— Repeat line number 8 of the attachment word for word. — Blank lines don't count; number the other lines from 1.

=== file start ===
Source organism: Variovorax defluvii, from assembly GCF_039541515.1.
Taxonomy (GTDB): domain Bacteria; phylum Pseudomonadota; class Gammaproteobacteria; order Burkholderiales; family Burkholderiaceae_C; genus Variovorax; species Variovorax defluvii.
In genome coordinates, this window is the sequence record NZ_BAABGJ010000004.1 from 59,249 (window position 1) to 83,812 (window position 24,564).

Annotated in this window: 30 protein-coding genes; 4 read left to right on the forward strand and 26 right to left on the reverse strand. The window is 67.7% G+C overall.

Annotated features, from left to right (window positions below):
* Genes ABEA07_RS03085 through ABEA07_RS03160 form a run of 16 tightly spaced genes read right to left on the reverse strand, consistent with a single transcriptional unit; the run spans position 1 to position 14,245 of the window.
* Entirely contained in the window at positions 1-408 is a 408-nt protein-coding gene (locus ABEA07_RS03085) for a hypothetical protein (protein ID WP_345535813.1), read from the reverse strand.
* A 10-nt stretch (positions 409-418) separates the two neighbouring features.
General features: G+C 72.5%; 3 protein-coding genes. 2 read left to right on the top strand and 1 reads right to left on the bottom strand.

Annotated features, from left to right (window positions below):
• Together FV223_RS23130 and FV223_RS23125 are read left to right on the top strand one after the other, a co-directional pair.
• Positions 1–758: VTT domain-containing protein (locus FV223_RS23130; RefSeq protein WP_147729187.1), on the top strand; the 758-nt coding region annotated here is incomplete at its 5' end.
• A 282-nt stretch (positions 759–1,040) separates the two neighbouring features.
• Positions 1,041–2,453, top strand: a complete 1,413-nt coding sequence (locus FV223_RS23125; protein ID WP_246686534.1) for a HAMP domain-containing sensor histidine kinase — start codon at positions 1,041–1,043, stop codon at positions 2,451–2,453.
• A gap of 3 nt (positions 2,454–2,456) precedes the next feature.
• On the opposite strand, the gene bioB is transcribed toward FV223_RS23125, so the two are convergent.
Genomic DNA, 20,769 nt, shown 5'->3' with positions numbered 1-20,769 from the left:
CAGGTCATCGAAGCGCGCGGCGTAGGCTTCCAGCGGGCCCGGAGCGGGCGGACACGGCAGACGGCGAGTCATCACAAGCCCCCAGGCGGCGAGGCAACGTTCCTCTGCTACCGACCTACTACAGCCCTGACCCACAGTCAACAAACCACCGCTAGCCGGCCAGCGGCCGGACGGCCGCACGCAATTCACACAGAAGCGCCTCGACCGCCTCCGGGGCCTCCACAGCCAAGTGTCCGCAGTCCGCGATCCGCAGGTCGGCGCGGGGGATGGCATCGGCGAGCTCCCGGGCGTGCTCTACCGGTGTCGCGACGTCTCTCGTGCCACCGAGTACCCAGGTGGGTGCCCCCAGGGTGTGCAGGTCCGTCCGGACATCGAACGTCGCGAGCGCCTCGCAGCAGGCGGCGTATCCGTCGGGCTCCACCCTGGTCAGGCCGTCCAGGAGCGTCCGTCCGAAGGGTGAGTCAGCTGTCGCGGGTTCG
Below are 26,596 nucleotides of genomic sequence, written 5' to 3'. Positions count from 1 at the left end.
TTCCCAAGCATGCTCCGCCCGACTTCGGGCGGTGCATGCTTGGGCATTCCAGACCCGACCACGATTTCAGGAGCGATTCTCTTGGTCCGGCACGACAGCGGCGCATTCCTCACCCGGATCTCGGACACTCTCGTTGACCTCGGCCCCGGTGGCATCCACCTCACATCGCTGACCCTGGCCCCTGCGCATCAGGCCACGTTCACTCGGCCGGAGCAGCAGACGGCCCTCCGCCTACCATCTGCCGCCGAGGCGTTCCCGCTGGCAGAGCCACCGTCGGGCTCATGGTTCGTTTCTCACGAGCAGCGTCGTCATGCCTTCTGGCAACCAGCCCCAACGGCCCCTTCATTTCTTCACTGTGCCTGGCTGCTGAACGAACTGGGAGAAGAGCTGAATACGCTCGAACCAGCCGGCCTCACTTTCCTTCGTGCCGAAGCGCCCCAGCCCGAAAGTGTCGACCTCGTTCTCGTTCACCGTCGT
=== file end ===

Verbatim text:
* A 10-nt stretch (positions 409-418) separates the two neighbouring features.